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Dogecoin's First 100 Days Were Better Than Bitcoin's First 1,000

So tenure, such currency, very causes, to the moon. Wow.
March 18, 2014, 8:25pm
Illustration by the author

Today, Dogecoin is 100 days old. If the altcoin is truly headed for the moon, then it's already made some pretty decent progress. The alternative cryptocurrency, and the community around it have funded the Jamaican bobsled team's journey to Sochi’s winter games, and have also raised $50,000 to provide clean drinking water to Kenyans. Its adopters have launched initiatives like Doge4Kids, SaveDogemas, and have reached out to actual Shiba Inu owners and rescuers to help pay their vet bills. Through non-sequitur phrases scribed out in rainbow-colored Comic Sans, I've stood witness as the altcoin has brought virtual currency enthusiasts together with the unwitting owners of cute dogs.

Video via QuantumDesignsHD

Chronicling the first 100 days of Dogecoin's success, the above video, like many other videos pertaining to doge, can hardly contain its caffeinated excitement. One might compare the Shiba Inu-embossed currency's first 100 days to Bitcoin's first 1,000. That’s coarsely, if you were to compare the growth of the currencies’ market capitalizations. By Bitcoin's 1,000th day, or September 30, 2011, the original cryptocurrency sat at a market cap of roughly $36.5 million, after having spiked as at $190 million in July that year (the first Bitcoin bubble). Today, Dogecoin's market cap is at about $47 million, after having risen to over $87 million in less than two months.

Of course, due to the volatile nature of both currencies, such comparisons aren't necessarily fair to make, or entirely relevant, as Dogecoin obviously wouldn't exist were it not for the trails blazed by its predecessors, Bitcoin and Litecoin. Still, in its first 100 days, Dogecoin has exercised huge potential largely untapped by existing virtual currencies. If Bitcoin had done something similar in its first 100 days, such as affixing a cool dog's face on its coins, then I'd argue a lot more people would've known what it was before 2011.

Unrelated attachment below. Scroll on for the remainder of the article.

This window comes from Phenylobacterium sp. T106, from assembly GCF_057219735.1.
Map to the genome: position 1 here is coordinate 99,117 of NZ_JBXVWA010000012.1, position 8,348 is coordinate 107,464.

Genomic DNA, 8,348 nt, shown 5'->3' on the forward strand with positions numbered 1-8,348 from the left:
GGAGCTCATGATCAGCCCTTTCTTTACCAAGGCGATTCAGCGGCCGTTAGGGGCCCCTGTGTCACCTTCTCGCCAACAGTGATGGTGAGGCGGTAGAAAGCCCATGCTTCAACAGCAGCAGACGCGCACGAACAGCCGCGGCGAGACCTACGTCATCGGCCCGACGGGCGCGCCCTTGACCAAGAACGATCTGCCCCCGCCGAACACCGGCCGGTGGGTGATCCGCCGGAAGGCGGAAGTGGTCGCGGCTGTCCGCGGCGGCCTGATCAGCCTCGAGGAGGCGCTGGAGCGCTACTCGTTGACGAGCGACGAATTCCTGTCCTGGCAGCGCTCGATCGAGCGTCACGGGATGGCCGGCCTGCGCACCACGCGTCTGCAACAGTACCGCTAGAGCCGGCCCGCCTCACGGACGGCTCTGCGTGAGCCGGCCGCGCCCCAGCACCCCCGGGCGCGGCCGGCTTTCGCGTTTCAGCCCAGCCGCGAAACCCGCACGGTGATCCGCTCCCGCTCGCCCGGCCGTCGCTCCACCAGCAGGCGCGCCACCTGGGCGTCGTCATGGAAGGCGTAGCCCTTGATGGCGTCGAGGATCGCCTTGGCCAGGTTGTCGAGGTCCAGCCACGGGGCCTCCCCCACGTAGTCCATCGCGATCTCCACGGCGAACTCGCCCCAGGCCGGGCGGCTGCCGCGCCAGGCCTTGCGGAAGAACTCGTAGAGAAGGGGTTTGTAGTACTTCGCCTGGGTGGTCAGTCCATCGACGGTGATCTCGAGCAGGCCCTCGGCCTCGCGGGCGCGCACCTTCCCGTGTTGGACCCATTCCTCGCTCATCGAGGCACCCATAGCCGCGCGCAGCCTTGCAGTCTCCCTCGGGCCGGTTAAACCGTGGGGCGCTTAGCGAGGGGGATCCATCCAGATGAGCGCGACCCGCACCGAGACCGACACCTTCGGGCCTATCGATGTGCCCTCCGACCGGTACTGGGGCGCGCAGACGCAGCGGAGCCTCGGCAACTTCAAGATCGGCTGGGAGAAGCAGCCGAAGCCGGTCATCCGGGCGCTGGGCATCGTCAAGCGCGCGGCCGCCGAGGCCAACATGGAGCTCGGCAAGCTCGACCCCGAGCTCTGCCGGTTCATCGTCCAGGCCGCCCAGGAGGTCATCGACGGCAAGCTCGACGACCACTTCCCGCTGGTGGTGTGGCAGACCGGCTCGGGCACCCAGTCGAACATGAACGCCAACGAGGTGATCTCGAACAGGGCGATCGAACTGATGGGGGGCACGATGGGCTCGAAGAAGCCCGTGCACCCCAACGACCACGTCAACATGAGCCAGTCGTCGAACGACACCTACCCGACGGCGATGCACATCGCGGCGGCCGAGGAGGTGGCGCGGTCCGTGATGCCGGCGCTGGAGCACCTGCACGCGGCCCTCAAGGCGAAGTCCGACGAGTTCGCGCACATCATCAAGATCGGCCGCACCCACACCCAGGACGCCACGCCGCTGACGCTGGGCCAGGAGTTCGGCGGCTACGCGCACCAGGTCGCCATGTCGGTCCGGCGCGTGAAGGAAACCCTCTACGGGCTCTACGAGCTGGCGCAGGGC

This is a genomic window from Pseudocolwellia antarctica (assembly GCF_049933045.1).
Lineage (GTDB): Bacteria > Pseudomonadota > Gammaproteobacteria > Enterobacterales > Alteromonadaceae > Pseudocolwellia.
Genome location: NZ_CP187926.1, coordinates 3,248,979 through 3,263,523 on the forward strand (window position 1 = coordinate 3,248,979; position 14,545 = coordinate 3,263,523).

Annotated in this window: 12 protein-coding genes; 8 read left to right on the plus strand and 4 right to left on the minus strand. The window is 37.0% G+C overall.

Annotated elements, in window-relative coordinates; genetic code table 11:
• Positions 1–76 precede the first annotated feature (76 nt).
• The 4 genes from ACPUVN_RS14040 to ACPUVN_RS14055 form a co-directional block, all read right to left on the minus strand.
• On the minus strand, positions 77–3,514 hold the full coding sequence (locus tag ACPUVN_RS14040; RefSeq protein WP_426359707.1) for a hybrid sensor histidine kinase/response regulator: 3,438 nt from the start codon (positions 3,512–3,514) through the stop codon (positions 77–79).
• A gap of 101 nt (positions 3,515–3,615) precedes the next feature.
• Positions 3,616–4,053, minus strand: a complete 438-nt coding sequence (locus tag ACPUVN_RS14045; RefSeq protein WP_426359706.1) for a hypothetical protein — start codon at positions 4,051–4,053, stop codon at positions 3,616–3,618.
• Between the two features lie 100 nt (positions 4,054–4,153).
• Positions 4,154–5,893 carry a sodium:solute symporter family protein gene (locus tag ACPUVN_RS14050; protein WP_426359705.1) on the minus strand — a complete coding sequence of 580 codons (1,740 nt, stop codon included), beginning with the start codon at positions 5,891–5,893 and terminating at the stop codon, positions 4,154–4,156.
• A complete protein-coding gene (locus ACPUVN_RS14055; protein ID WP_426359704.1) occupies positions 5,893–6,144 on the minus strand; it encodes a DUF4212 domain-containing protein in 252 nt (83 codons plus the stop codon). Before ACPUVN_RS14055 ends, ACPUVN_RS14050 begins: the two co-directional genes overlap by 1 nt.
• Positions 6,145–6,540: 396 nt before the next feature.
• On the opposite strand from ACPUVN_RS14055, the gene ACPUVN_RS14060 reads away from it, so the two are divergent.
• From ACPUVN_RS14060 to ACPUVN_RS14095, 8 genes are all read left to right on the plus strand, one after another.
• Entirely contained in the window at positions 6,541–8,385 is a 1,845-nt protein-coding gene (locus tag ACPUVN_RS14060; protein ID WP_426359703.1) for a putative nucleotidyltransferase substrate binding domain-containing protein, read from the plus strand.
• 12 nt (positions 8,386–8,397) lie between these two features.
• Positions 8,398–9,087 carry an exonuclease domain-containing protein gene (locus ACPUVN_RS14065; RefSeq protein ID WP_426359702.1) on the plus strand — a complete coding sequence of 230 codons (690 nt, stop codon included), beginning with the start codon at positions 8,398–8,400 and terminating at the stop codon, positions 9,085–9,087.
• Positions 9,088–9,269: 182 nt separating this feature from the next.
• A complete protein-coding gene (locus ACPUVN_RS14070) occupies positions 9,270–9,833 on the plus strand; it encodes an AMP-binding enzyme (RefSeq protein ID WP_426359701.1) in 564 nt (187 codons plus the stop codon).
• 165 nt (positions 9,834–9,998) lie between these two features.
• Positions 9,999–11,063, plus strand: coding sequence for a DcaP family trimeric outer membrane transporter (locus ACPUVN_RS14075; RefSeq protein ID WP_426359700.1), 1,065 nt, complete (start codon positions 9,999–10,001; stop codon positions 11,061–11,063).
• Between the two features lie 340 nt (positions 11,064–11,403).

That said, by attracting what appear to be fewer federal drug trafficking indictments, a more laid back community of fun-focused novices with giveaway-spirited attitudes, Dogecoin’s community still makes a pretty significant statement: Altcoins will play a significant role in virtual currency proliferation, and thus, any subsequent digital financial revolution. Iceland's very own Auroracoin, which is about to be issued to all Icelanders, is a good example, while Ripple's different take on transferrable debt and stability also warrants a look.

Purists may call Bitcoin 'God,' claiming that Dogecoin and others merely ride Bitcoin’s coattails, and arguing that altcoins don't do "anything that Bitcoin can't,” but clearly altcoins already have. And alternative virtual currencies will continue to set precedents that Bitcoin as a currency really hasn’t by itself. Intrinsically, this seems to be a great reason for alternative virtual currencies exist. Don't get me started on the lucrative day trading that's been availed by an endless list of alternative currencies being sent through a number of exchanges.

While Bitcoin evangelists have fought tirelessly to explain Secure Hash Algorithms, and Bitcoin basics, scores of costumed men, women, children, and their dogs converge at parties, enjoying Comic Sans and mocktails while engaging in a concept they might have yet to wholly understand. The same could be said of populations that largely ignore how the Federal Reserve operates.

Be it Dogecoin’s negligible price ($ 0.00077 equals one dogecoin as of this writing), or the pull factor of a doge’s aloof expression, the currency’s subreddit membership is gaining on that of /r/Bitcoin (71,000+ subscribers creeping up on Bitcoin's 114,000+ subscribers). These are the faithful newcomers that Bitcoin hasn’t known how to nab. And their voices carry—in a meme-ishly rapid fashion—a message of some funny money that’s actually money, and pretty funny.